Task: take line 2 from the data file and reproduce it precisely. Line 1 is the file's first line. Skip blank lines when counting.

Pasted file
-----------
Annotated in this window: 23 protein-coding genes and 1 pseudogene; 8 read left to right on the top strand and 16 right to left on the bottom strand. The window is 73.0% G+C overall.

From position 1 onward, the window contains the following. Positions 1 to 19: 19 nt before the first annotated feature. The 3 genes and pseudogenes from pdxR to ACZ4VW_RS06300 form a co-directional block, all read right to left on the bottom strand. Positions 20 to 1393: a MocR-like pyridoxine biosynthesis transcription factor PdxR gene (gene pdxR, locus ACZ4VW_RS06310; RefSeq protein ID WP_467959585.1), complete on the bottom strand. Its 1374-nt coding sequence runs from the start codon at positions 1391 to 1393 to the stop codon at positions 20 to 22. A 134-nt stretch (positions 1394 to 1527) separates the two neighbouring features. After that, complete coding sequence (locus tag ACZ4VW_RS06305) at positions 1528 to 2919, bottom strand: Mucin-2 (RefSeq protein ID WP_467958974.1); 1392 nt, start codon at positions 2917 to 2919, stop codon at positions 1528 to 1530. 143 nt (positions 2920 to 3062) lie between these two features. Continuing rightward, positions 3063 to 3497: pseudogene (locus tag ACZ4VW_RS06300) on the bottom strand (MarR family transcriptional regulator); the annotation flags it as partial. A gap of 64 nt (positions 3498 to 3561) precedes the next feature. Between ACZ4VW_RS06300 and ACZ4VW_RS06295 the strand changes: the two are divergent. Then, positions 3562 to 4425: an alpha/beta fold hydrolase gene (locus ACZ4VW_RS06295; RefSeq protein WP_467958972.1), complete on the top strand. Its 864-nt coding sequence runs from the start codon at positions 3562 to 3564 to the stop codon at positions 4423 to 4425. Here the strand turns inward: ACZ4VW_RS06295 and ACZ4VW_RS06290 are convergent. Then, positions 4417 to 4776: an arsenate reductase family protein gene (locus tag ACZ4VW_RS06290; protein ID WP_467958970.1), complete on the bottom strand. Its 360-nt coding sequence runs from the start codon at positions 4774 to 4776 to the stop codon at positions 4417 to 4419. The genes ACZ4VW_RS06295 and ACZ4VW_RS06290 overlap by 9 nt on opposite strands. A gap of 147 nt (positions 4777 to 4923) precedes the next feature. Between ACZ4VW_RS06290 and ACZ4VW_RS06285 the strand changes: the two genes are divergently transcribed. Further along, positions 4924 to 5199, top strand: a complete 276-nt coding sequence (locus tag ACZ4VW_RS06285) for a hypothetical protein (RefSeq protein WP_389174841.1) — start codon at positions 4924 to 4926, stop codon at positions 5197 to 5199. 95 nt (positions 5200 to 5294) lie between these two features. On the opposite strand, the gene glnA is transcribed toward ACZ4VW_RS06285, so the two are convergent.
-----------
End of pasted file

From position 1 onward, the window contains the following. Positions 1 to 19: 19 nt before the first annotated feature. The 3 genes and pseudogenes from pdxR to ACZ4VW_RS06300 form a co-directional block, all read right to left on the bottom strand. Positions 20 to 1393: a MocR-like pyridoxine biosynthesis transcription factor PdxR gene (gene pdxR, locus ACZ4VW_RS06310; RefSeq protein ID WP_467959585.1), complete on the bottom strand. Its 1374-nt coding sequence runs from the start codon at positions 1391 to 1393 to the stop codon at positions 20 to 22. A 134-nt stretch (positions 1394 to 1527) separates the two neighbouring features. After that, complete coding sequence (locus tag ACZ4VW_RS06305) at positions 1528 to 2919, bottom strand: Mucin-2 (RefSeq protein ID WP_467958974.1); 1392 nt, start codon at positions 2917 to 2919, stop codon at positions 1528 to 1530. 143 nt (positions 2920 to 3062) lie between these two features. Continuing rightward, positions 3063 to 3497: pseudogene (locus tag ACZ4VW_RS06300) on the bottom strand (MarR family transcriptional regulator); the annotation flags it as partial. A gap of 64 nt (positions 3498 to 3561) precedes the next feature. Between ACZ4VW_RS06300 and ACZ4VW_RS06295 the strand changes: the two are divergent. Then, positions 3562 to 4425: an alpha/beta fold hydrolase gene (locus ACZ4VW_RS06295; RefSeq protein WP_467958972.1), complete on the top strand. Its 864-nt coding sequence runs from the start codon at positions 3562 to 3564 to the stop codon at positions 4423 to 4425. Here the strand turns inward: ACZ4VW_RS06295 and ACZ4VW_RS06290 are convergent. Then, positions 4417 to 4776: an arsenate reductase family protein gene (locus tag ACZ4VW_RS06290; protein ID WP_467958970.1), complete on the bottom strand. Its 360-nt coding sequence runs from the start codon at positions 4774 to 4776 to the stop codon at positions 4417 to 4419. The genes ACZ4VW_RS06295 and ACZ4VW_RS06290 overlap by 9 nt on opposite strands. A gap of 147 nt (positions 4777 to 4923) precedes the next feature. Between ACZ4VW_RS06290 and ACZ4VW_RS06285 the strand changes: the two genes are divergently transcribed. Further along, positions 4924 to 5199, top strand: a complete 276-nt coding sequence (locus tag ACZ4VW_RS06285) for a hypothetical protein (RefSeq protein WP_389174841.1) — start codon at positions 4924 to 4926, stop codon at positions 5197 to 5199. 95 nt (positions 5200 to 5294) lie between these two features. On the opposite strand, the gene glnA is transcribed toward ACZ4VW_RS06285, so the two are convergent.